The South Glynde Southdown stud was registered in 2014 by Dee Nolan and her husband, John Southgate, bringing back Southdowns to Gum Park after an absence of more than half a century. Dee’s father, Ray, used them as a terminal sire for prime lambs and now Dee and John breed them on their certified organic farm near Naracoorte in South Australia.
The Southdown’s reputation for easy lambing has seen renewed demand for the breed. It is ideal for first matings with ewe lambs and maiden ewes producing hardy lambs whose smaller heads and narrow shoulders make for easier births and deliver more live lambs on the ground. The lambs are fast maturing with top quality meat and are increasingly sought after by buyers in the saleyards.
The modern-day flock at Gum Park started with twenty-two ewes and two rams purchased from Fincham Burando in 2007. The flock has tripled in size and new sires and top genetics from award-winning studs, Chandpara and Fairbank have been introduced.
As well, Dee and John are breeding a small flock of Babydolls – the name by which the heritage mid-20th-century Southdowns used by Dee’s father are now known. Because of their compact size and placid nature, they are much sought after by small acre farmers and vineyard owners.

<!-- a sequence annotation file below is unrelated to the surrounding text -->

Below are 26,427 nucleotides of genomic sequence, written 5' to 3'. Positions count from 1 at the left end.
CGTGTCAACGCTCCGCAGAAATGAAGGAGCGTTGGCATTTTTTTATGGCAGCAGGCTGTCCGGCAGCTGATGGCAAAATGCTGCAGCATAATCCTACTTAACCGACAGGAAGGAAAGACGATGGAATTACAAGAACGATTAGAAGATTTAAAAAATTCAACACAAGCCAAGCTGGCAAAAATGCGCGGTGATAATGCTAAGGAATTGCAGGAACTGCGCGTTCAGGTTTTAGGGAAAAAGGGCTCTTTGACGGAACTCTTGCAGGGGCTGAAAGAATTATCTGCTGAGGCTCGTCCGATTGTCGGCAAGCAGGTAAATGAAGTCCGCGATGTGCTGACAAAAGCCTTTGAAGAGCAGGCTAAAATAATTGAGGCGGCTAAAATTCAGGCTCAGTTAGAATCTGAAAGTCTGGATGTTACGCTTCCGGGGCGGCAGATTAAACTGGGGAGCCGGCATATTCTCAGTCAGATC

The South Glynde name honours the pioneering vision of English master breeder, John Ellman, who founded today’s breed over 200 years ago at Glynde in Sussex. The breed originated from the South Downs and Ellman’s dedicated efforts transformed the sturdy, hardy, thrifty heath sheep into a fine-woolled, excellent prime lamb sire. It became the founder and improver of a whole family of short wool sheep which would become highly sought after not only in Britain but overseas, especially in Australia where it was the supreme terminal sire until the 1960s. Industry demand for larger prime lambs saw it eclipsed by larger British breed sires. A taller, longer animal started to emerge from New Zealand Southdown breeders later in the 20th century, retaining all the easy lambing and fast maturing qualities and the subsequent revival of the Southdown is making a significant impact on the prime lamb market.
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